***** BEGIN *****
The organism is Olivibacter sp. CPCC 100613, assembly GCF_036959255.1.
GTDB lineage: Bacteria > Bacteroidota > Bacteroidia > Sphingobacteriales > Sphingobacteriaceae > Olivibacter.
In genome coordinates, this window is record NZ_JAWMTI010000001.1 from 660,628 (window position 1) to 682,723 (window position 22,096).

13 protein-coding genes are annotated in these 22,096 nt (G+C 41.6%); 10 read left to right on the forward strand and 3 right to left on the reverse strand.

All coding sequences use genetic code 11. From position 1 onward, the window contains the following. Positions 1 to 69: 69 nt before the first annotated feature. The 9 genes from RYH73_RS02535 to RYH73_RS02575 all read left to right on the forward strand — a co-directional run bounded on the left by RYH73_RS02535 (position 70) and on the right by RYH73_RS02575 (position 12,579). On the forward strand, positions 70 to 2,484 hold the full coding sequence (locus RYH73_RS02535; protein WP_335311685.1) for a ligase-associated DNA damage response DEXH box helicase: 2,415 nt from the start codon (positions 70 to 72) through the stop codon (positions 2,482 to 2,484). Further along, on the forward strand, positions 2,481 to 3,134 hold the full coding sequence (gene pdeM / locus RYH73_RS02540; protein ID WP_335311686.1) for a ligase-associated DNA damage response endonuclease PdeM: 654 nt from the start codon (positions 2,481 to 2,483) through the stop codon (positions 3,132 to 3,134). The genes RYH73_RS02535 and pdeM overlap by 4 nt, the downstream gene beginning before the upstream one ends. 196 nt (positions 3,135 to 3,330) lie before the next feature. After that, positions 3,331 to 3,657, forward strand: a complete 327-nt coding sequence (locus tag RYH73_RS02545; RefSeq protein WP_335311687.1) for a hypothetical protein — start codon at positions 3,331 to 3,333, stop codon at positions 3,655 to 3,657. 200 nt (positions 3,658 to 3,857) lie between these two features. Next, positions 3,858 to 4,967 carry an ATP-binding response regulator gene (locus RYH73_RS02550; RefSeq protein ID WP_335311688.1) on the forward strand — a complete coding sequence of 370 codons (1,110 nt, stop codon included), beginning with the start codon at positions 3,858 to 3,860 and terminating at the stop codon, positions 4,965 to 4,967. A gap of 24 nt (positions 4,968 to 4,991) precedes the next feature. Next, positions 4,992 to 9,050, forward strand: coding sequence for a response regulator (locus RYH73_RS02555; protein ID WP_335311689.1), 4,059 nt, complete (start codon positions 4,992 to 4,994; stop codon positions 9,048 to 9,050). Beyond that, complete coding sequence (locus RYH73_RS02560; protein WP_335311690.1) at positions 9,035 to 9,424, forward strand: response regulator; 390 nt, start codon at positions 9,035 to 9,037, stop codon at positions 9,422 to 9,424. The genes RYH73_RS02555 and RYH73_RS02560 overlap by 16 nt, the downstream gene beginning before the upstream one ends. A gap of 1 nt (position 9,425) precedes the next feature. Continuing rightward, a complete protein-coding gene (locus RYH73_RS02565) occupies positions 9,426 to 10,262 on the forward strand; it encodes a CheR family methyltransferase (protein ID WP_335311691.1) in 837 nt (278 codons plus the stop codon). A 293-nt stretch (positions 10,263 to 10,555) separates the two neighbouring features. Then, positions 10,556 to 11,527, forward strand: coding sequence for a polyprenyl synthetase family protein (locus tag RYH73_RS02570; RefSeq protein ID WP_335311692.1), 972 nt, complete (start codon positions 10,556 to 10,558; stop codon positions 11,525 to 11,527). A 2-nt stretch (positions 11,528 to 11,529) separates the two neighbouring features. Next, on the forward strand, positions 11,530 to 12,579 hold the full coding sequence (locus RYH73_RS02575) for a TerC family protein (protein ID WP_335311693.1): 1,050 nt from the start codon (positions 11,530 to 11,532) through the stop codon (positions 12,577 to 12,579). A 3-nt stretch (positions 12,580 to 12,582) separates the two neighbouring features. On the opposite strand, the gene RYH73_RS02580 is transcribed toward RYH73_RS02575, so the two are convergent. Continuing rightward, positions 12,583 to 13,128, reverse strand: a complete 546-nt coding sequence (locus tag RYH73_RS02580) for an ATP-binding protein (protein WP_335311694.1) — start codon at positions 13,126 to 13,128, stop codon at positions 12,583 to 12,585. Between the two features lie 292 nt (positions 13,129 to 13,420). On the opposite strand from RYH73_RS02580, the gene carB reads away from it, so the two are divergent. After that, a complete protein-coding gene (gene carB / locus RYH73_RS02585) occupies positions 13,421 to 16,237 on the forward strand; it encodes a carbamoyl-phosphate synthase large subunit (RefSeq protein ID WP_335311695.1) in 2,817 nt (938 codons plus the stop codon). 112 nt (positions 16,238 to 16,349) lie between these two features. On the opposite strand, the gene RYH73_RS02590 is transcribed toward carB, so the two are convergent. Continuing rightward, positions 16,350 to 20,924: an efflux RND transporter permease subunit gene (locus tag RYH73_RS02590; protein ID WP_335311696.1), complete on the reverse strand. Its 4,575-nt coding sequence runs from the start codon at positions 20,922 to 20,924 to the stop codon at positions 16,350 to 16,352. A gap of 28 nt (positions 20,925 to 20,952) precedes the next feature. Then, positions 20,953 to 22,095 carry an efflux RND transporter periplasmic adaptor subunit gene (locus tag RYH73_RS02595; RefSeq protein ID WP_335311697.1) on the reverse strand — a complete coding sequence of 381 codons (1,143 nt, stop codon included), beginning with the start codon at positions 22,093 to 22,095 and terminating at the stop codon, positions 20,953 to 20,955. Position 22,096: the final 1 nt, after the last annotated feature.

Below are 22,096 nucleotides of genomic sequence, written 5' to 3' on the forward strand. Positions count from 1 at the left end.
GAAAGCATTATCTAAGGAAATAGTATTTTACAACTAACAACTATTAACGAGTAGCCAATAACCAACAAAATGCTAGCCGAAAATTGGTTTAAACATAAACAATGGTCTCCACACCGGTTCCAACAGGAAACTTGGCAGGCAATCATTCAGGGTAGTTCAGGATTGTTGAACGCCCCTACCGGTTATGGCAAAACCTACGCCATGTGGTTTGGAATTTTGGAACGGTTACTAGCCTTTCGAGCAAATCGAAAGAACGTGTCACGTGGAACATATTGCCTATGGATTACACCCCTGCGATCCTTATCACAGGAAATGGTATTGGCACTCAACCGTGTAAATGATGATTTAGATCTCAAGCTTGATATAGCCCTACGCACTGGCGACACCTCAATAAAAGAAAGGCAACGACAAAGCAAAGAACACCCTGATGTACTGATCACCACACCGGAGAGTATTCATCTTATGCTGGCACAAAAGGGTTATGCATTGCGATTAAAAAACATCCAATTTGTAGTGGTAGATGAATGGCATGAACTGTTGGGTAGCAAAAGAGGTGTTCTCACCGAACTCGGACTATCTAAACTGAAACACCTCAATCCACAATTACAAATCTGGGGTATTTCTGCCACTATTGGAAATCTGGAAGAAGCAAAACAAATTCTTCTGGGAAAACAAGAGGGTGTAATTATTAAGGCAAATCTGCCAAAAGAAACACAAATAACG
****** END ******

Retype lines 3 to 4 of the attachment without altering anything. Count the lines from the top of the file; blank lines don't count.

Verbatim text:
In genome coordinates, this window is record NZ_JAWMTI010000001.1 from 660,628 (window position 1) to 682,723 (window position 22,096).

13 protein-coding genes are annotated in these 22,096 nt (G+C 41.6%); 10 read left to right on the forward strand and 3 right to left on the reverse strand.